If anyone still cares, elections commission clears Scott Wagman
Wagman's actions were not "willful," according to the commission, which also called for the Legislature to take another look at whether those laws need to be updated to better account for online campaigning.
"That was exactly the reason why we challenged it," Wagman said. "Clearly we were not willfully violating any rules. The state of Florida, at this point, has very incomplete and vague rules.
"We thought we were in the right."
During the mayoral primary, Googling the name of a mayoral candidate would produce an online ad for Wagman.
Peter Schorsch, a local blogger and former campaign manager for former mayoral candidate Jamie Bennett, filed the complaint against Wagman in July. The complaint said Wagman's online advertisements should have had a disclaimer identifying them as paid political advertisements.
But Wagman countered that those ads don't have enough room for a disclaimer, but the campaign Web site they led to did have the disclaimer. Federal law does not require disclaimers, and that's the law Wagman said he followed because state law was too vague.
The commission agreed.
"Due to various technological advances and the increased use of electronic advertising in political campaigns," according to the FEC, "it is staff's opinion that the Legislature should address this issue prior to charging a candidate with a willful violation ..."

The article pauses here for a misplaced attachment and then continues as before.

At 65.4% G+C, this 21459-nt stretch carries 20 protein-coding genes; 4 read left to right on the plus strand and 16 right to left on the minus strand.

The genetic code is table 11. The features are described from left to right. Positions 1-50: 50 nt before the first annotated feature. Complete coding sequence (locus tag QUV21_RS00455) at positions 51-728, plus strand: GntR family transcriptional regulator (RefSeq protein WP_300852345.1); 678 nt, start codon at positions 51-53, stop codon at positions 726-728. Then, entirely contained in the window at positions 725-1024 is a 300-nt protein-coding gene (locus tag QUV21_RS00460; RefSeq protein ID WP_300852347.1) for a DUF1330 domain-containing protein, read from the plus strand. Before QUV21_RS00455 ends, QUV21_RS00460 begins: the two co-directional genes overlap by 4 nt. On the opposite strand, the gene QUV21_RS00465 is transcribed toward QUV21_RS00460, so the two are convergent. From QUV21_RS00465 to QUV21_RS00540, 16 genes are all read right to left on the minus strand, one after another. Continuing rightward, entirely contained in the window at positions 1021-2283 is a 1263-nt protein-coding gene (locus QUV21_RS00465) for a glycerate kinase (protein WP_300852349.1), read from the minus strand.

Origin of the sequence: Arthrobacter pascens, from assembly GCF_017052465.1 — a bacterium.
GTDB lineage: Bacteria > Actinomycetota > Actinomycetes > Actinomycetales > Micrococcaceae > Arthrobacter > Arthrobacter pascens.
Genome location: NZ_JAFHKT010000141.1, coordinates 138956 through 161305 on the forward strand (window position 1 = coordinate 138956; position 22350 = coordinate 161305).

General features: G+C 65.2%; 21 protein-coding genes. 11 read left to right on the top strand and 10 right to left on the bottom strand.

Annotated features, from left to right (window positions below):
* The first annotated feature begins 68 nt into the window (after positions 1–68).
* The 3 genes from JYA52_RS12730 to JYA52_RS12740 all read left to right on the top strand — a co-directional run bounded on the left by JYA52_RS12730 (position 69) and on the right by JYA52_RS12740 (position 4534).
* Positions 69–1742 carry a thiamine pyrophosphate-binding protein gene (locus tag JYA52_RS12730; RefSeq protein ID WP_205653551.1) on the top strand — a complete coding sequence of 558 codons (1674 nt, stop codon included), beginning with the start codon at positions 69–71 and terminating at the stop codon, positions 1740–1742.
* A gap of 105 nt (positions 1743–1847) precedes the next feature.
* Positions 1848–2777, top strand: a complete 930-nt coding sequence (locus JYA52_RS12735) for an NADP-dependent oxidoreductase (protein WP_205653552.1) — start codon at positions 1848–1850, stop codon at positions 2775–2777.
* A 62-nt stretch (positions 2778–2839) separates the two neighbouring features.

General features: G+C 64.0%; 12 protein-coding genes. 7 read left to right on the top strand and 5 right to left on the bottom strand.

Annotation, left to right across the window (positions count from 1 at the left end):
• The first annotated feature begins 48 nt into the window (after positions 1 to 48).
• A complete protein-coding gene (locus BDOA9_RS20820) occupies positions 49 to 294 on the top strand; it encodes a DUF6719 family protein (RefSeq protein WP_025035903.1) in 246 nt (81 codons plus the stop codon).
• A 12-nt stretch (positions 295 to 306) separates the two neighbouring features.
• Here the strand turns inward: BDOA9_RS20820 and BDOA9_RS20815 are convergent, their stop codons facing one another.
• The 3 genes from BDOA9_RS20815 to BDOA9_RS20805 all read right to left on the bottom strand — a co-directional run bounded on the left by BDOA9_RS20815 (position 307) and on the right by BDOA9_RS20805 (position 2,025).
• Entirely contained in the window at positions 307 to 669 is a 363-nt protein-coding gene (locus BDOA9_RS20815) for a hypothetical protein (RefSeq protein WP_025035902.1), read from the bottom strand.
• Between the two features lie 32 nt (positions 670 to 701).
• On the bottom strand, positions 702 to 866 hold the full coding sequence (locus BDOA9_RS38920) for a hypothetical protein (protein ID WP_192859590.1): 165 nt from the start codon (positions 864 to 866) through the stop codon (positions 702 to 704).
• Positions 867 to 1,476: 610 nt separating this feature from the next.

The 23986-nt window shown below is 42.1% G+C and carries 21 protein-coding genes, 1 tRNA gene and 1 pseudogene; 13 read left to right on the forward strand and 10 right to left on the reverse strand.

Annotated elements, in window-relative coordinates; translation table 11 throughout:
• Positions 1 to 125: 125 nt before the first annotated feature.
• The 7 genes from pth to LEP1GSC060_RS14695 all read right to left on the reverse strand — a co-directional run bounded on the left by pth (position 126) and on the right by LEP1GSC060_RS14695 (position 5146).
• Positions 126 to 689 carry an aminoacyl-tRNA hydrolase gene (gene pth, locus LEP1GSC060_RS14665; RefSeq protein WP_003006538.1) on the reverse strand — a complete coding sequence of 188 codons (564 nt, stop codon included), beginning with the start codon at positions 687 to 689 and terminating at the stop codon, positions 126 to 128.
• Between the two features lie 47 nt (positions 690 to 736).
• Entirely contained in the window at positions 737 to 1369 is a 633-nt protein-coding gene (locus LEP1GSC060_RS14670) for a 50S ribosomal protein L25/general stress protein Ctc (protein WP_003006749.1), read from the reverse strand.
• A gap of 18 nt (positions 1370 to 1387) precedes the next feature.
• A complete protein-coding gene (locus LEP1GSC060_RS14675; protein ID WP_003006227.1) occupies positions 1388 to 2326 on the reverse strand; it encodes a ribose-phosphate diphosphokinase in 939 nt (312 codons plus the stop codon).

Schorsch said the commission opened the door "for anybody during the next election season to do whatever they want online. To me, the worst-case scenario is, what if Scott Wagman had been running negative ads? (That) is the next logical step. People are going to want to know who paid for them."Wagman finished fourth in the September mayoral primary, with 15.2 percent of the vote. A real estate investor who had already put $170,000 of his own money into the race, he risked tens of thousands more in fines by fighting the election complaint.
To read the FEC's filing, click here.
Jamal Thalji, Times Staff Writer